PHOENIX (3TV/CBS 5) - We spoke with passengers at Sky Harbor Airport after they disembarked a Boeing 737 Max 8 about their perception of the safety of the aircraft.
"I walked out and saw the plane and thought, 'This is not a normal 37. This is a Max,'" said Scott Simon, who flew from Burbank to Phoenix Tuesday. In front of his seat was a placard confirming he was flying on a Boeing 737 Max 8.
"You feel relieved that you made it, that’s all," Simon said.
Several airlines are still flying Boeing 737 Max 8 jets in and out of Sky Harbor, despite two deadly crashes involving the aircraft.
Southwest Airlines is one of them sending us a statement saying:
"We are not providing any interviews at this time. We remain confident in the safety and airworthiness of the MAX 8. We don’t have any changes planned to our MAX 8 operations."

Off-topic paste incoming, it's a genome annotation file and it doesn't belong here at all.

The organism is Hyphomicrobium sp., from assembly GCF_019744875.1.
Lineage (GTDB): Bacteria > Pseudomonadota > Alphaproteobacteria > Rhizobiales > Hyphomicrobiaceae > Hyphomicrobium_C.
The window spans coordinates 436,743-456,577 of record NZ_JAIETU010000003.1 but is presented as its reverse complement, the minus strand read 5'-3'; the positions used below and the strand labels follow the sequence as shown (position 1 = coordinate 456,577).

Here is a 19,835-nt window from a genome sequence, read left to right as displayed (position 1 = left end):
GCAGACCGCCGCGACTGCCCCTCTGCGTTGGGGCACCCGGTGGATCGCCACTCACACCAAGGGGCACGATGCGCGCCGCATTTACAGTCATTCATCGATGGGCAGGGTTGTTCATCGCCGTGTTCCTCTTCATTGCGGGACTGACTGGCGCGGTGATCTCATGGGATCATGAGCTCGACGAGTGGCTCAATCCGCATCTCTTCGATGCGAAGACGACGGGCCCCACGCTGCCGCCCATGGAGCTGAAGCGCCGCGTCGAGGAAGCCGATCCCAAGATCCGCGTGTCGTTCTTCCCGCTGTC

"It looked like one of the other newer ones I've been on before," said Robert Kydd.
He said he didn't even know he was flying on a Max 8, but said he didn't feel any less safe.
"I have no idea what happened with the flight before what caused that problem," Kydd said.
There are calls for the FAA to ground the aircraft. The Association of Flight Attendants is issuing one of them, saying public confidence must be restored.
"I would say for the public’s sense of calm, yes, but I don’t know if the flight training or what the real issues are," Simon said of the push to ground the aircraft.
"Grounding a fleet of airliners is not something you do lightly," said professor William Waldock of Embry-Riddle Aeronautical University in Prescott.
He said the flight recorder holds key information.
"Until we get that information, it's hard to really come up with a way to fix things," Waldock said.